Well, Wawira Njiru has unearthed the power to feed the same 10,000 but this time with vision, resilience and a touch of the same faith still needed so long ago.
If you have not heard of her then you have heard of her work, the nutritionist is the founder of Food For Education, a non-profit that delivers affordable nutritious meals to school children.
Wawira Njiru, Food for Education founder.
Speaking to Ni Sasa Wawira revealed her inspiration to start the much-needed feeding programme to cater to children.
“I am a nutritionist by training and so food is very close to my heart. I was learning about the impact of poor nutrition particularly on children and that’s why I started Food for Education,” she begins.
“A lot of kids go to school hungry in Kenya and around the world and this affects their ability to grow and learn. I wanted to create a solution to this,” she adds.
When she returned to Kenya, it was her dream to use what she had learnt to uplift her community and Food For Education began right in her hometown of Ruiru.
The inspiration that would ultimately carve out her path in life was sown while she was still a student of nutrition in Australia back in 2010.
With limited resources, Wawira began with just 25 children that she committed to feeding each day, a number that soon increased to 40 and continued on in the same vein to the 10,000 meals provided to date.
Wawira’s sights are set even higher with a vision of scaling to providing one million meals in the next five years.
“We are working hard to feed 1,000,000 kids by 2025. Our vision is that no Kenyan child will have to learn while hungry and are working hard to ensure that at least 1million kids have access to nutritious meals every day,” she says.
For her work, Wawira was awarded the first-ever Global Citizen Prize for Youth Leadership in 2018.
The award was given in recognition of her ambition, her simple yet powerful mission as well as proof that her feeding program had an impact on the beneficiaries.
Yet, the road has not been smooth and she has had to battle a number of challenges in her path. The biggest of this being how to account for all the children receiving meals.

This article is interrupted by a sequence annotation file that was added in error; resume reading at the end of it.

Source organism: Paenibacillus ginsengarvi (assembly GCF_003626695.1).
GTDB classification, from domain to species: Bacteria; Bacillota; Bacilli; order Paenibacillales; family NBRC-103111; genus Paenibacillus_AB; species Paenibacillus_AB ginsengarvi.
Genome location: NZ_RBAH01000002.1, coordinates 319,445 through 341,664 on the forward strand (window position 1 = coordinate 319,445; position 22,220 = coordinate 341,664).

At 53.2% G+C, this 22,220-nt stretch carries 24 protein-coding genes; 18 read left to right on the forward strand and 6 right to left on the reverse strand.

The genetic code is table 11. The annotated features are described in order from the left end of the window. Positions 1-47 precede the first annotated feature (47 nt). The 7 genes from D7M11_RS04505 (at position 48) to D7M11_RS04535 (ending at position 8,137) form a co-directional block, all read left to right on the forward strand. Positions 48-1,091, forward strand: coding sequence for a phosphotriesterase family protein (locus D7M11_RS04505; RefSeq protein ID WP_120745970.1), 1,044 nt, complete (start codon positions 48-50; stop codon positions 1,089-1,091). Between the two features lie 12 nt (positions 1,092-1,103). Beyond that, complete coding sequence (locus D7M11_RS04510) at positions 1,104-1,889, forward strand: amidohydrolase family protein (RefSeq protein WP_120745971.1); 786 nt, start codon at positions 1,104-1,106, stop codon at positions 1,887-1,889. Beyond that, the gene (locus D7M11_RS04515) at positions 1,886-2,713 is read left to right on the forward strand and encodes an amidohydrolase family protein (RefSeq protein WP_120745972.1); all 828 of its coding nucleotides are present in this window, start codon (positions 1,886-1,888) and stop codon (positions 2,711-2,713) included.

“Our biggest challenge has been in creating systems and streamlining already existing systems that would allow us to scale and feed as many kids as possible at the lowest cost possible.
However, she has found a way through this hurdle by calling on the power of technology and conceptualising Tap 2 Eat wristbands.
These allow the information of the program’s beneficiaries to be read using designated software. A child only has to display their band and their details will be available allowing them to eat the food provided.
“Tap2Eat wristbands and the technology behind it enable parents to save for the kids’ meals and pay the lowest cost possible for their children’s daily lunches,” Wawira explains.
“By using technology such as Tap2Eat, we’ve been able to do this better and are working on stronger systems to feed 1,000,000 kids a day,” she adds.
In light of the Covid-19 pandemic, Food For Education has opted to use the wristbands to provide food for vulnerable children and their families.
For most of these children, the food they get through Wawitra’s program is the only stable source of nutrition they get.
Aware of this and the closure of schools, Food 4 Education decided to provide these families with food during the pandemic.
“We’re also using Tap2Eat to distribute food rations and vouchers for 6,000 families during this Covid-19 period,” explains Wawira.
Wawira asserts that the Food for Education program is sustainable and the eventual target is to have the meals provided without the need for subsidies.
“Currently, parents’ contributions account for over 60% of the cost of a meal and we are also looking at leveraging on economies of scale as we continue to expand and continue to lower our cost per meal. The goal is for parents’ contribution of sh.15 to cover 100% of the cost of a meal,” she explains.
Food for Education came in to fill a gap in the feeding policies at public schools.
After the government declared free primary education for all in 2003 allowing nearly 1.3 million children into the system, it did not adequately account for this influx.
Wawira Njiru receives the Youth Leadership Prize during the Global Citizen Festival in Johannesburg, South Africa on December 2, 2018.
The result was that many played truant on a regular basis on account of a lack of food. Wawira calls on the government to address this glaring gap.
“We would like to see policies formulated and implemented that make school feeding programs mandatory and accessible to all public primary schools. All Kenyan children deserve access to nutritious meals and none of them should learn on an empty stomach,” she says.
Certainly a force in her dedication and drive, Wawira remains inspired to serve by drawing on the strength and the tenacity of her fellow citizens.
“I am inspired by Kenyans and particularly our families and kids who overcome so many hurdles to survive each day. They remind me of the resilience we as Kenyans have and how much we can do when we have systems that work for us,” she concludes.